Translation, Migration, & Gender in the Americas, the Transatlantic, & the Transpacific
5-8 Jul 2017 Bordeaux (France)

Participants > Panelists > Cook Nancy S.

Thursday 6
C2- "Western Women and Vanished Legacies, Vanishing Indians"
Victoria Lamont (University of Watermpp, Canada)
› 10:30 - 10:45 (15min)
› J004
Crossing Gender Boundaries in the Wilderness: Women in the Fire Lookout Towers of the American West
Nancy S. Cook  1  
1 : University of Montana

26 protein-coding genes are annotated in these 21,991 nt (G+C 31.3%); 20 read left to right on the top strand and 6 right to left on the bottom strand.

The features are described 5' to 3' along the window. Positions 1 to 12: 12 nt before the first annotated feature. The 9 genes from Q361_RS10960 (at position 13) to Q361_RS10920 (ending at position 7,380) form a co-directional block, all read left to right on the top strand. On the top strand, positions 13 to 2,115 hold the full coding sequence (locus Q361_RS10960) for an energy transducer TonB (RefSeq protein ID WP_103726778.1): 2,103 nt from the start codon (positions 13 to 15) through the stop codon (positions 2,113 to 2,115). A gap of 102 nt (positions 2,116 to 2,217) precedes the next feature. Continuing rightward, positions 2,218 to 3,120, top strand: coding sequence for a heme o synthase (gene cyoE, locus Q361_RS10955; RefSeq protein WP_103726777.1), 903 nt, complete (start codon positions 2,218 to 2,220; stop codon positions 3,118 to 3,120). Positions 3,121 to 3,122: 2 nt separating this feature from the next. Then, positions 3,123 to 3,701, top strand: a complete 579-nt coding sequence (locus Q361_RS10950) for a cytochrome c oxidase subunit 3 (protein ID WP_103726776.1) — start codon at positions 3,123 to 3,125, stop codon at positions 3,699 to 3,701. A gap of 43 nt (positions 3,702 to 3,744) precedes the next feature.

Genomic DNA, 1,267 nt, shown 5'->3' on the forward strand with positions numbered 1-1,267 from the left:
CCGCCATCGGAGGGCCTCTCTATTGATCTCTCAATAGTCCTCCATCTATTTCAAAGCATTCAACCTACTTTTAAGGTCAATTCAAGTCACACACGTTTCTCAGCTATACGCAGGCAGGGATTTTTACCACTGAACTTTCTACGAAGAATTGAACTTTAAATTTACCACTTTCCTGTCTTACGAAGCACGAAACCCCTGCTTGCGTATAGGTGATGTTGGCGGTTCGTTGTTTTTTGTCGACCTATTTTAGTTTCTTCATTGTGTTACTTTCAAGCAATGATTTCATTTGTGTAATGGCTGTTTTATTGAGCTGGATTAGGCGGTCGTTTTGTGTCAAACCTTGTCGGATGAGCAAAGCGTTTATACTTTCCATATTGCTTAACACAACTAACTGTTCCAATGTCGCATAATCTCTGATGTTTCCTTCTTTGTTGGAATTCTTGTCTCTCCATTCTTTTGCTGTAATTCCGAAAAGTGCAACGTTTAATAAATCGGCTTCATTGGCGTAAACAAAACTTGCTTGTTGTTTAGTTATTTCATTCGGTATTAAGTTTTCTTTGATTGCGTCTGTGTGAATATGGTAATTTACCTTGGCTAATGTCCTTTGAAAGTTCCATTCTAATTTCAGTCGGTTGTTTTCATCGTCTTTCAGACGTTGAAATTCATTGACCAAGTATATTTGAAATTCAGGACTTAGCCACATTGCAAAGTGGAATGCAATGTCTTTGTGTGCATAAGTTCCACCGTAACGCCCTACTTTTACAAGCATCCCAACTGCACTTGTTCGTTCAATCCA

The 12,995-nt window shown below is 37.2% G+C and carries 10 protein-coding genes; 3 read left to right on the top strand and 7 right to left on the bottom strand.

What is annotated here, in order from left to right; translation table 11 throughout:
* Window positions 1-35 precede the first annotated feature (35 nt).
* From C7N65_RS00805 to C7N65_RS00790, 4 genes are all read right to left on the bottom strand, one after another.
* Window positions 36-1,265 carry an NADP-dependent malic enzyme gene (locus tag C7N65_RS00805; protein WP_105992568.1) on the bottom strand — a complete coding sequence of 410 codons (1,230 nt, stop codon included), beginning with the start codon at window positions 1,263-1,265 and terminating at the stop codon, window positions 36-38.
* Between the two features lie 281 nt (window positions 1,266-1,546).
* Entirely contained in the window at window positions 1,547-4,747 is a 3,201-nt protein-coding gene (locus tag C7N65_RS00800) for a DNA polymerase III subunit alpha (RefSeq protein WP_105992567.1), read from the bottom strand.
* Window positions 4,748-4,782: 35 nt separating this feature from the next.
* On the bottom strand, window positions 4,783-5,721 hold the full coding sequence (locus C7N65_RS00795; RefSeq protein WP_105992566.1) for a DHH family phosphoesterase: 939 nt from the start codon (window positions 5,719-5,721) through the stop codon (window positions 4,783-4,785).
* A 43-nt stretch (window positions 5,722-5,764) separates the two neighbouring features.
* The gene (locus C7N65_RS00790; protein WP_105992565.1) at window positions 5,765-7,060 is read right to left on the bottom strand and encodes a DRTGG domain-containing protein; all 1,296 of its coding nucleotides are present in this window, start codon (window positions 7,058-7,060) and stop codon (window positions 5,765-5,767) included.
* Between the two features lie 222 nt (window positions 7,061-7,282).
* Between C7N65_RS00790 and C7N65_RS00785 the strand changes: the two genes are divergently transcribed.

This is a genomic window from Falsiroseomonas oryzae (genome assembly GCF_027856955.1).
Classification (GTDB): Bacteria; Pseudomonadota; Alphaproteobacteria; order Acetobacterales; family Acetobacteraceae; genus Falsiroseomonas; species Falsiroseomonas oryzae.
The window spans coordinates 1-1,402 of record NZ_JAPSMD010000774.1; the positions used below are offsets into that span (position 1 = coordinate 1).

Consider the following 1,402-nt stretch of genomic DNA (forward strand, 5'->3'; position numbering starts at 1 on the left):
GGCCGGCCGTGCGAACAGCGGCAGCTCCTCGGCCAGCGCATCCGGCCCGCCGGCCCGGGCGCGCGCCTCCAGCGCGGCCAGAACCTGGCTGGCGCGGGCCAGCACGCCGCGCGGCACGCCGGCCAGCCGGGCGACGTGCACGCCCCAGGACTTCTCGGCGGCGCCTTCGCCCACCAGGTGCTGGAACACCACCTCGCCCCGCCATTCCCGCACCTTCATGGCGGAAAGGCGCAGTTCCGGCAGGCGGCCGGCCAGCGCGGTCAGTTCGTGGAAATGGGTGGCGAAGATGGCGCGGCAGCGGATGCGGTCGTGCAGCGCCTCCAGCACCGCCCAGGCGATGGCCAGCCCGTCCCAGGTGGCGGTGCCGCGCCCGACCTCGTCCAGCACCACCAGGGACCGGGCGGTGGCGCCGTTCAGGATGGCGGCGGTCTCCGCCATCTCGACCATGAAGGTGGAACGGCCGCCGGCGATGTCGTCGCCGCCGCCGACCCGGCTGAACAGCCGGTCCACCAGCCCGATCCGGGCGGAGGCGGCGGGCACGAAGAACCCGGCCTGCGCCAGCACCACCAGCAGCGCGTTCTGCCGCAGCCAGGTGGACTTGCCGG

The American West has a long tradition of lookout literature, by men who went outback and up top looking for solitude, adventure, and a contemplative life. While writers such as Gary Snyder and Jack Kerouac took to the high country lookouts in the 1950s, establishing a literary tradition of a man's world, women “manned” lookout towers in the west throughout the 20th and 21st centuries. My examination of the few published texts, such as Jeanne Kellar Beaty's 1953 Lookout Wife, published oral histories, and lookout logbooks from the 1940s to the 1960s reveals that women had a profound influence on both logbook discourse and the culture of lookout life. By the time Edward Abbey's 1975 stay at the Numa Ridge Lookout in Glacier National Park with his wife Renée, women's rhetorical strategies and discourse had become normative and Abbey's work reflects these changes. In his essay, “Fire Lookout: Numa Ridge,” Abbey borrows heavily from past logbooks and much of his essay owes its observational details to the precedents set by earlier women lookouts, many of whom kept the logbooks. My talk, the result of archival research, critical readings of the “classic” texts by men, and the underappreciated texts by and about women shows the ways women's presence complicates, even negates many assumptions about men's solo experiences in the wilds of western North America. In so doing, I argue that women's observations and their recording of them change the way lookout experience is rendered, the logbook or lookout narrative as a textual genre, and both complicates and disrupts the way literary critics and wilderness advocates have used the texts by men.”

 

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